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Why is the Amazon rainforest important

South America’s Amazon contains nearly a third of all the tropical rainforests left on Earth. Despite covering only around 1% of the planet’s surface, the Amazon rainforest is home to 10% of all the wildlife species we know about – and probably a lot that we don’t know yet.

Our research shows that, on average, a 'new' species of animal or plant is being discovered in the Amazon every 3 days. However, tragically, because huge parts of the rainforest are being destroyed so fast, we may never know all the riches it holds.

The Amazon is of vital importance because people around the world, as well as locally, depend on the rainforest. Not just for food, water, wood and medicines, but to help stabilise the climate—around 76 billion tonnes of carbon is stored in the Amazon rainforest., The trees in the Amazon also release 20 billion tonnes of water into the atmosphere per day, playing a critical role in global and regional carbon and water cycles.

The Amazon is under siege like never before. Deforestation and fire are once again on the increase, and protected areas and indigenous lands face increasing threats. It needs our help more than ever. We cannot tackle the climate crisis without the Amazon’s vital life-sustaining role.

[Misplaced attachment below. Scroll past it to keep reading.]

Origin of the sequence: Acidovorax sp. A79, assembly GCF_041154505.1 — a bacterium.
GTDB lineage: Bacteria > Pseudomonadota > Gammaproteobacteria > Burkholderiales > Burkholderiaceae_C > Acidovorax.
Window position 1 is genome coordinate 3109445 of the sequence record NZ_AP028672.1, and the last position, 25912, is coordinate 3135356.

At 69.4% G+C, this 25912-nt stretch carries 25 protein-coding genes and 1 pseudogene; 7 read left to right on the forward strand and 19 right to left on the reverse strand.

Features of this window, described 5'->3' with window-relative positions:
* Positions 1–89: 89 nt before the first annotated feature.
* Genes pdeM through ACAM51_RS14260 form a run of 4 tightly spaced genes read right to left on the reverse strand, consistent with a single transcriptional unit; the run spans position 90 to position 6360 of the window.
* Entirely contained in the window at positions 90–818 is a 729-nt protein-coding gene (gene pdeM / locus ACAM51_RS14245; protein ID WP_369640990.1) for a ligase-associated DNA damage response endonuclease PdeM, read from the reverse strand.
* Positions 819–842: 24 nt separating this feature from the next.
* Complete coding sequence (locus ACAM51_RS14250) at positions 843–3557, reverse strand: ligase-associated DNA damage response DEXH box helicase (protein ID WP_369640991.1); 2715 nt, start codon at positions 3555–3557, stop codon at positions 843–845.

Sarah Hutchison

"We are only at the tip of the iceberg when it comes to unveiling the incredible species that live in the Amazon and understanding the vital role it plays in helping regulate our climate. Despite some important conservation successes, the Amazon faces greater threats than ever before. We need to act fast to protect this life-sustaining treasure for the millions of species and people that depend on it."


Sarah Hutchison
Head of Brazil and Amazon Unit

-7.694502087093, -59.089485160075

The Amazon Rainforest Location

The Amazon covers a huge area (6.7 million sq km) of South America. Nearly 60% of the rainforest is in Brazil, while the rest is shared among eight other countries—Bolivia, Colombia, Ecuador, Guyana, Peru, Suriname, Venezuela and French Guiana, an overseas territory of France.

About the Amazon

This vast untamed wilderness is under increasing threat from huge-scale farming and ranching, infrastructure and urban development, unsustainable logging, mining and climate change.

Just two quick facts to give you an idea of what’s at stake here.  1) The Amazon has more species of primate than anywhere else on Earth.  2) You can find more types of ant on one tree in the Amazon than you can in some whole countries.

We’re so determined to help protect the Amazon, for the benefit of its people and for the planet as a whole. Your help will be vital.